Let’s talk about layers. It seems the general advice for clothing in Antarctica is 3 layers on bottom, 4 layers on top. Plus stuff for your extremities. The average daily temperatures are reported to be between 25 and 35F, but it can be very windy. It can also snow/blizzard at any time, and there are the zodiac rides to contend with (splashes as you cruise to/from land). The water there is 28 degrees F, btw. (Did I mention that they offer a polar plunge?)

Staying dry and warm are the two main issues. I want to have as many options for layering as possible. So here’s what I’m bringing. I did buy a lot of new stuff for this trip. I basically used it as an excuse to upgrade all my ski stuff, which was all old and bought with no research (it was before the internet!).

To start with, Quark gives us the jackets. We will all get these big bright yellow jackets, which have a zip-out fleece liner. So the outermost layer is taken care of. They also loan us the waterproof boots for wearing on landings, so we don’t have to worry about that.

clothes for antarcticaLeft to right, top to bottom.

Patagonia nano puff jacket hoody. This was my biggest debate—hood or no? I settled on hood b/c even though it looks goofy (elastic around the face) it’ll go over my hair even if it’s twisted up, something a hat cannot do. And I wear my hair twisted up a lot. This jacket is SO thin and it packs up into its own pocket, yet it is SO WARM. It’s also prima-loft, which is synthetic, so it still keeps you warm even if it gets wet, unlike down. So this can be an outer layer or an insulating layer.

Insulated ski pants, waterproof. I went back and forth about whether to do insulated waterproof pants, or rain pants + fleece pants (plus long underwear with either). In the end, vanity won out, b/c I like the look of the ski pants a lot more than the rain pants that I was willing to pay for. (Note: there were some $450 rain pants—no joke—that were more stylish but hello they cost $450 so no.)

Warm fleece. Crazy soft and makes you want to keep touching yourself. And I mean that in the most wholesome way possible. Also very very warm. Most likely too warm to wear as a layer on land with everything else, but will be nice for hanging out on the ship.

Water-resistant hiking pants. For hanging out on the ship.

Gloves—two pairs of waterproof ski gloves (one of which are photo gloves where you can pull back the index and thumb tips so your fingers can work the camera controls) and a pair of smartwool liners.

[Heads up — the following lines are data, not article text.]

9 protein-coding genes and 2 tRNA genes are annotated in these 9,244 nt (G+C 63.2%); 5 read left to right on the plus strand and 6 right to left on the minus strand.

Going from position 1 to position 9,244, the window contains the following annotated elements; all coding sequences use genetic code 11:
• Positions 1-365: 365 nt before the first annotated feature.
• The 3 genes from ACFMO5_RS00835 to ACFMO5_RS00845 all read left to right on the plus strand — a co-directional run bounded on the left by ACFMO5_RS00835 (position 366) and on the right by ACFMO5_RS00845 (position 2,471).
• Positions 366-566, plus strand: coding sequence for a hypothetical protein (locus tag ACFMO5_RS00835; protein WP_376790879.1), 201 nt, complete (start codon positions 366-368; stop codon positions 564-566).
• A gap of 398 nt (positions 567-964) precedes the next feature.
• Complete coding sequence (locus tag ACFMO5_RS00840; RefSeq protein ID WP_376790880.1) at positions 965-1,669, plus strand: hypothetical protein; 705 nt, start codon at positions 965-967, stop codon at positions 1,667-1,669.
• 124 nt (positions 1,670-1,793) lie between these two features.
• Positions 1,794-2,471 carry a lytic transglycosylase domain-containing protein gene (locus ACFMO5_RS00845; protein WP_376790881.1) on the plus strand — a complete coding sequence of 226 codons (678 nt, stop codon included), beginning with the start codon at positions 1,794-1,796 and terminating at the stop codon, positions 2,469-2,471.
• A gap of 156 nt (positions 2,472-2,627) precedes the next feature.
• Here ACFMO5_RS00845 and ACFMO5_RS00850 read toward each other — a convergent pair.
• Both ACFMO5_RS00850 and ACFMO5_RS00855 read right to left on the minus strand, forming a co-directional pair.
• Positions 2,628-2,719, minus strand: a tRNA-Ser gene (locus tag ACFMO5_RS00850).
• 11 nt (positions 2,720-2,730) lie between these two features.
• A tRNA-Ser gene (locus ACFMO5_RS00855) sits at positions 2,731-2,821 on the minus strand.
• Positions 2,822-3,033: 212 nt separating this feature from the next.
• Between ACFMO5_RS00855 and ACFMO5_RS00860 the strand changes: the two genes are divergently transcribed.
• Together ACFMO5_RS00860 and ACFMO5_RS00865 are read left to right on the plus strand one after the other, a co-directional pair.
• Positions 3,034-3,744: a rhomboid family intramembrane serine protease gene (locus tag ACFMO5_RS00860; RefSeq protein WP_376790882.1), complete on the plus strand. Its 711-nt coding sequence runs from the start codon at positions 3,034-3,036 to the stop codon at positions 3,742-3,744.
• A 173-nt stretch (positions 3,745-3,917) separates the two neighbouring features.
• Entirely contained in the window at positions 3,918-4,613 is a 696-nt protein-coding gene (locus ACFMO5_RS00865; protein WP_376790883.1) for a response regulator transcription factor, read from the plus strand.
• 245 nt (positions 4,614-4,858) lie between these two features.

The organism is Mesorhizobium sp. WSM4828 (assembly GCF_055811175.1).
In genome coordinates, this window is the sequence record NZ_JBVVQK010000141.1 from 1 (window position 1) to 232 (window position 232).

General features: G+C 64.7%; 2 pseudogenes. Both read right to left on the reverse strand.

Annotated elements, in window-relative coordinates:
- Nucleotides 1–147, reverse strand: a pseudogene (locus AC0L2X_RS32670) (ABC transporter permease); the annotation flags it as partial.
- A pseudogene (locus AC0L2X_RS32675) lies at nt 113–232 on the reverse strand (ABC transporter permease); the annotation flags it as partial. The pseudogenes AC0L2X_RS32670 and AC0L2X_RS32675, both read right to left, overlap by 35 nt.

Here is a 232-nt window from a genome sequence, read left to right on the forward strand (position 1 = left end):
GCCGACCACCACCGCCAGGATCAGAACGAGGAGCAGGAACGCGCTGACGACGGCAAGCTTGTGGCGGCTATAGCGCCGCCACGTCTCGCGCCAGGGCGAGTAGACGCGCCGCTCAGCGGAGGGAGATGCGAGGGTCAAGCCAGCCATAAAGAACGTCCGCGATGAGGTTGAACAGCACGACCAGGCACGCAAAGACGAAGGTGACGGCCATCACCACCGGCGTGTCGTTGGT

Long underwear bottoms, Patagonia capilene. I debated between synthetic and wool when researching, but when I went to the Patagonia store it was an easy decision. The merino wool versions cost twice what the capilene versions cost. These come in 4 different weights, 1 being the lightest, silk-weight, and 4 being expedition-weight. I went with one cap 4 and one cap 3.

Long underwear tops, Patagonia capilene. I originally bought two capilene 3 tops, but after wearing one up at Keystone in single digits and being *plenty* warm, I decided to switch out the second one for a cap 2 weight, to have more options.

Fleece-lined wool hat. I bought this in Iceland the first day there when I was freezing. It’s toasty.

Polar buff. Like they wear on Survivor! Except this is a polar version, which has a fleece part at the neck. This can be worn in lots of configurations as a scarf, hat, balaclava, etc.

UnderArmour sports bra. Hot pink b/c it was the cheapest color on Amazon. Seems comfy, has wicking ability, gives me giant uniboob. But with so many other layers, I don’t even think it will be noticeable.

Fleece. Your basic fleece. Not much else to say about this one.

I just realized I left out the socks…will be bringing one pair of smartwool ski socks, two pairs of smartwool hiking socks, and a pair of sock liners. I’ll also bring a few pairs of regular socks.

I will also bring a couple of long sleeve shirts, a pair of jeans. Pair of sneakers for wearing on the ship. Two pairs of sunglasses.

After we get back, I will post an update about how well this worked out and what I’d do differently.

Getting closer

Patagonia Store on Pearl Street, Boulder, CO

The Patagonia store in Boulder, where I did a bunch of shopping over Christmas

So with T minus 17 days until we depart for points south, I feel simultaneously like I’ve got things under control (we have the stuff we need) and like I’m racing against the clock to prepare (making sure everything fits, making sure everything does what we think it will do, yada yada yada). I can’t believe this trip is happening so soon. That it’s happening at all. That in less than a month I am going to be in Antarctica, with icebergs and penguins and seals and whales.

About to do our trial run-through of packing to make sure we’ve really got everything we think we have. Temperature-wise, it doesn’t sound that bad. Temps mostly in the 30s and 40s on average. But windiest place on earth. I’m packing a lot of things I don’t usually wear. I’m going to do a packing post soon detailing exactly what I am bringing.

I’ve got a few photography-related things still to organize. My plan is to download cards at least once a day to two drives. I will shoot on dual cards in each camera but may have to reuse cards. I have a total of 352gb of cards–4 x 64gb, 2 x 32gb, and 2 x 16gb. I’m hoping to leave every image on at least one card until we get back, even if I have to reuse one of the cards in a pair.

I don’t plan to process much of anything while we’re there. Won’t be time for that. But I’ll probably pick a handful of photos to process for sharing on FB if I can manage to get an internet connection and to share with the passenger slideshow that I have heard about.

How we’re getting there

To get to the southernmost city in the world, we are taking two flights. I chose the route that was the most direct as well as the fastest. I wanted to have the fewest chances for things to go wrong, flights to be delayed or canceled, luggage to get lost, etc. We’ll be flying from Houston to Buenos Aires (10 1/2 hour flight), then from BA to Ushuaia (3 1/2 hour flight).

We’re flying in two days before we are supposed to be there. I’m hoping that gives us plenty of time for dealing with airline delays that may crop up or for lost luggage to catch up with us.

Best case, we’ll get a couple of days for sightseeing in Ushuaia before we head south.

Two months until we leave!